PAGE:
By Pajiba Music Writers | Music | April 22, 2009 |
By Pajiba Music Writers | Music | April 22, 2009 |
From the very start of “Zero”, the first track off of It’s Blitz the newest disc from underground punk royalty Yeah Yeah Yeahs, it’s clear that the band has taken their sound in a new direction. The very first sounds heard are those of synthy, charging lick that drives headlong into a disco party jam under singer Karen O’s decidedly toned-down vocal presence. The song is upbeat, but not particularly heavy. The singing is, well, singing; there are no screaming freakouts. The song, while remaining essentially the same volume level throughout, has direction and actually ends. Yes, it’s clear that something has changed since the last time we’ve heard this band.
But it’s only as the album progresses that the new direction becomes startlingly apparent.
Gone are the days of shrieking art-punk noise explosions that fans may remember wistfully from Yeah Yeah Yeahs breakout record, Fever To Tell. Indeed, the new sound has more in common with the song that was (let’s be honest) almost entirely responsible for that breakout, “Maps”, a track which had nothing in common with the rest of the album on which it was included. YYY’s have always been driven in equal measure by Karen O’s brazen energy and audacity, Nick Zinner’s steady riffing, and Brian Chase’s proficient drum work. But on It’s Blitz, keyboards and even strings can be added to that list.
And as the band continues to expand their sound, so too do they expand their emotional range. On their last record, the sadly underappreciated Show Your Bones, YYY’s got trippy and occasionally psychedelic. But on It’s Blitz, the curtain of unusual experimentation is pulled away, and underneath is revealed the beautiful heart of a band that has matured with time. Tracks like “Skeletons”, “Little Shadow”, and “Hysteric” qualify as legitimate ballads, and the fragility of Karen O’s voice adds a dimension of honesty that some naysayers may have found lacking in previous works.“Zero”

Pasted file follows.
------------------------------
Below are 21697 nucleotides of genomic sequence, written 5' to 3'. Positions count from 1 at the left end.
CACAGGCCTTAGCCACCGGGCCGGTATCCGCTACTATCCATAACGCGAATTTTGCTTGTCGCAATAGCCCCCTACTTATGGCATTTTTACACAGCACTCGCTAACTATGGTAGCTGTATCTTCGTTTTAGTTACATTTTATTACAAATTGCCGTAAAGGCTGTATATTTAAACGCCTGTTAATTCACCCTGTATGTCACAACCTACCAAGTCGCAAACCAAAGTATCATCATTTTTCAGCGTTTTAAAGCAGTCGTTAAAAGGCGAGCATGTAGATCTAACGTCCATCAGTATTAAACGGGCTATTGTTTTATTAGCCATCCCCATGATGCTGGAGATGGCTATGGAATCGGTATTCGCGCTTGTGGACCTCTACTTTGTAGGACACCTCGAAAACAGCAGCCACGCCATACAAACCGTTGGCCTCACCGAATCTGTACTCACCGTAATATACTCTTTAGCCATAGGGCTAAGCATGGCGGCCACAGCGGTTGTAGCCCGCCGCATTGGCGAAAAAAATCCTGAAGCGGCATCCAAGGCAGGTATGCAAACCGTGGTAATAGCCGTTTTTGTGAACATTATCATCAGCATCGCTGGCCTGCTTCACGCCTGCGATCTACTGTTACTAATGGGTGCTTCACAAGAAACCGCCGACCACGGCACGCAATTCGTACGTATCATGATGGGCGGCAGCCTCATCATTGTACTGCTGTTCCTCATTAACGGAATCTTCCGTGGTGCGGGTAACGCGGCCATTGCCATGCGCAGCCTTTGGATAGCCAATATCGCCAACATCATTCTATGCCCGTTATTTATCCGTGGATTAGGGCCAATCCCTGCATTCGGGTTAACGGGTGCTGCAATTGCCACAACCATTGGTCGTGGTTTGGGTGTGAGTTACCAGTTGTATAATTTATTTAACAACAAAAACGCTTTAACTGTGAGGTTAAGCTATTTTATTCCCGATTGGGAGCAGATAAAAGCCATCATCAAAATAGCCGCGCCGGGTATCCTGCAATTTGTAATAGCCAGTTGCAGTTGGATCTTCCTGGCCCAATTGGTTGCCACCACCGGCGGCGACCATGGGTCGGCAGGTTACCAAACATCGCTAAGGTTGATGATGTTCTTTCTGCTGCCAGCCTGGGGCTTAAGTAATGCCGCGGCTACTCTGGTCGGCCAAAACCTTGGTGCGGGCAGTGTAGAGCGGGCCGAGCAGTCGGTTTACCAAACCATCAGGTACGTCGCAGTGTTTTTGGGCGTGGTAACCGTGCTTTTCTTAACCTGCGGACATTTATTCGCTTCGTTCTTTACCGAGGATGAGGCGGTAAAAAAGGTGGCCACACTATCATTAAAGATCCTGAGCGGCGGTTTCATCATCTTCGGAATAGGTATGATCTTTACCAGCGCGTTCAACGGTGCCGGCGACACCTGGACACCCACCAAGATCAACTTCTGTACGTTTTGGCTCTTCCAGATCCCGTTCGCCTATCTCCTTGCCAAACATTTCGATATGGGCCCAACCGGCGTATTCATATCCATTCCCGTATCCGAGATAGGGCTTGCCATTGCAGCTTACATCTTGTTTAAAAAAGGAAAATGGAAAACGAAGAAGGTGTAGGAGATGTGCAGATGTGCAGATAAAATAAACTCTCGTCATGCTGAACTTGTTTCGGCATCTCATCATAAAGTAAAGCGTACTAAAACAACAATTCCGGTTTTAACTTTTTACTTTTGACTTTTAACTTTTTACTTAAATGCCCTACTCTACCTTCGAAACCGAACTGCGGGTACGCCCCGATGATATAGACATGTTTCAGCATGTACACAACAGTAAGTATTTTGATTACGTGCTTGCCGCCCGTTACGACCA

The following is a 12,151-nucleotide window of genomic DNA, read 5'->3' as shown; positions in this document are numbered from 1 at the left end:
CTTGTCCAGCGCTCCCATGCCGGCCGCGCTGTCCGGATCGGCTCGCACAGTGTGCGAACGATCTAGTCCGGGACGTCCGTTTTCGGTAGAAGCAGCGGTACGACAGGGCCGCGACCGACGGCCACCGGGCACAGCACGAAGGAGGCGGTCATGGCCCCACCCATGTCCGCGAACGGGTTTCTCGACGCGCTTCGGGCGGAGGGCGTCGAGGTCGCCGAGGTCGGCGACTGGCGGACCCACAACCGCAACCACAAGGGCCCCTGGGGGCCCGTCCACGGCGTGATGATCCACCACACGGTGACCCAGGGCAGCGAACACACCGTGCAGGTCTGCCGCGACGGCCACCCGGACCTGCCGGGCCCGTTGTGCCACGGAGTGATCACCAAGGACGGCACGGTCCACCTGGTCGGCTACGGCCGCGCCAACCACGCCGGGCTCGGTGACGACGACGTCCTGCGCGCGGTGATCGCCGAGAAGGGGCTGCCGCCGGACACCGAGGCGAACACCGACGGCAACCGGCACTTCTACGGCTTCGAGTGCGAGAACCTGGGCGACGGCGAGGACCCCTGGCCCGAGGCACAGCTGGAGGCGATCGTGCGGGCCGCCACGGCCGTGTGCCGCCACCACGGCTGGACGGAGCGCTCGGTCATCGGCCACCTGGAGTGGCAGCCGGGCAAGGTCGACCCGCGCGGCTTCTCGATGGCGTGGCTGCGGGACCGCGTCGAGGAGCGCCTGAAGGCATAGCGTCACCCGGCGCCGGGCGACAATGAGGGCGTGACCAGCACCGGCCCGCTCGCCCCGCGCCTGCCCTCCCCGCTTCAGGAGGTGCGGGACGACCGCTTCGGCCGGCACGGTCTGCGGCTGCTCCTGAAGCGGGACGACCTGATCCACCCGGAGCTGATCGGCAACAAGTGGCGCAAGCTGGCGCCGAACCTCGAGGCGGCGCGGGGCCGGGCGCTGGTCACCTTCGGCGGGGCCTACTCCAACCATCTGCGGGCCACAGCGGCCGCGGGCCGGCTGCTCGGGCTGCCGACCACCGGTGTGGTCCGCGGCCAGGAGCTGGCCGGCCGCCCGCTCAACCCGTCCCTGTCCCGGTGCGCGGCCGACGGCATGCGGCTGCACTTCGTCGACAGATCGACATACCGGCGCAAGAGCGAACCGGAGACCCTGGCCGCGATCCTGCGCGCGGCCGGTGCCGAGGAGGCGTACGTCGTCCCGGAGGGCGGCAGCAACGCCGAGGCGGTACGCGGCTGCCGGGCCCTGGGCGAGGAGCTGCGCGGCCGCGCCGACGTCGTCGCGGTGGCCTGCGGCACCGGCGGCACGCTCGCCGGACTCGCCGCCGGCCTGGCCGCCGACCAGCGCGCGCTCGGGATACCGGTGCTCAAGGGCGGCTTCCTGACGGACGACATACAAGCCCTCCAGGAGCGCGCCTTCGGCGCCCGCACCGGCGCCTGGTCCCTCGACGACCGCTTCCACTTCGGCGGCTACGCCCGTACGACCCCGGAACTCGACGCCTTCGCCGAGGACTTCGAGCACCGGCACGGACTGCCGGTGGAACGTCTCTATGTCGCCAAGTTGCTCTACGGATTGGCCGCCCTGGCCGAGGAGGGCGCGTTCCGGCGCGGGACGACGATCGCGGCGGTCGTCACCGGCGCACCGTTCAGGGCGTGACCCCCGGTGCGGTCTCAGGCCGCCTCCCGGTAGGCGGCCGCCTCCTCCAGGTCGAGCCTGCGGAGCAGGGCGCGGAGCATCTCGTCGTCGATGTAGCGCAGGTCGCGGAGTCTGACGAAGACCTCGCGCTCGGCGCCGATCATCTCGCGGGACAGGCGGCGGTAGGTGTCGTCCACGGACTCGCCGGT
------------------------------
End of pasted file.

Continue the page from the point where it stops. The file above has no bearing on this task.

Possibly the album’s greatest highlight is “Dull Life”, a brilliantly schizophrenic song that leaps deftly between the two best musical ideas that the band here showcases. It’s starts slowly and softly, and for a moment it seems that sadness has overtaken the party band and the dancing portion of the album is on indefinite hiatus. But in a swift burst, the tragedy turns into a new kind of party, an upbeat and intense disco-rock jam. Then, just as quickly as it came, the life of the party dies down again, and we are carried slowly, with mounting power, through the original slow-jam. Until, of course, the band catches their second wind, and we end with another furious explosion of sound and happiness.
I don’t feel that I can, in good conscience, summarize this sonic transformation that has taken place within Yeah Yeah Yeahs without pointing out its inherent similarities to another female-fronted indie band, Metric. I won’t get sucked into a debate of which band came first, or comment on which is better, but it is undeniable, when placing these songs up against Metric’s new album Fantasies, for example, this combination of instruments, and even attitudes, is extraordinarily similar. I can’t say that I think this is a bad thing, as I quite like both bands (and both albums), and I would stress that each band brings their own swagger and fanbase to their performances. But the comparison brings perspective to the work as it will inevitably stand in history.
It’s Blitz, despite any similarities it may have to other artists or albums, is still extremely difficult to fault. Yeah Yeah Yeahs have mastered their new chosen sound in almost every way. Even the slower songs thrive with power and honesty, and musical ability is anything but lacking. The brilliance displayed is not seen in flashes or moments, but in entire stretches, if not the entire album. Surely it is among the many masterpieces of the art-punk movement, and will stand tall in the band’s catalogue for fans and newcomers alike. Whether it will spark the attention to break them into the mainstream remains to be seen, but it’s unlikely Yeah Yeah Yeahs are the sort to care what anyone else thinks of them.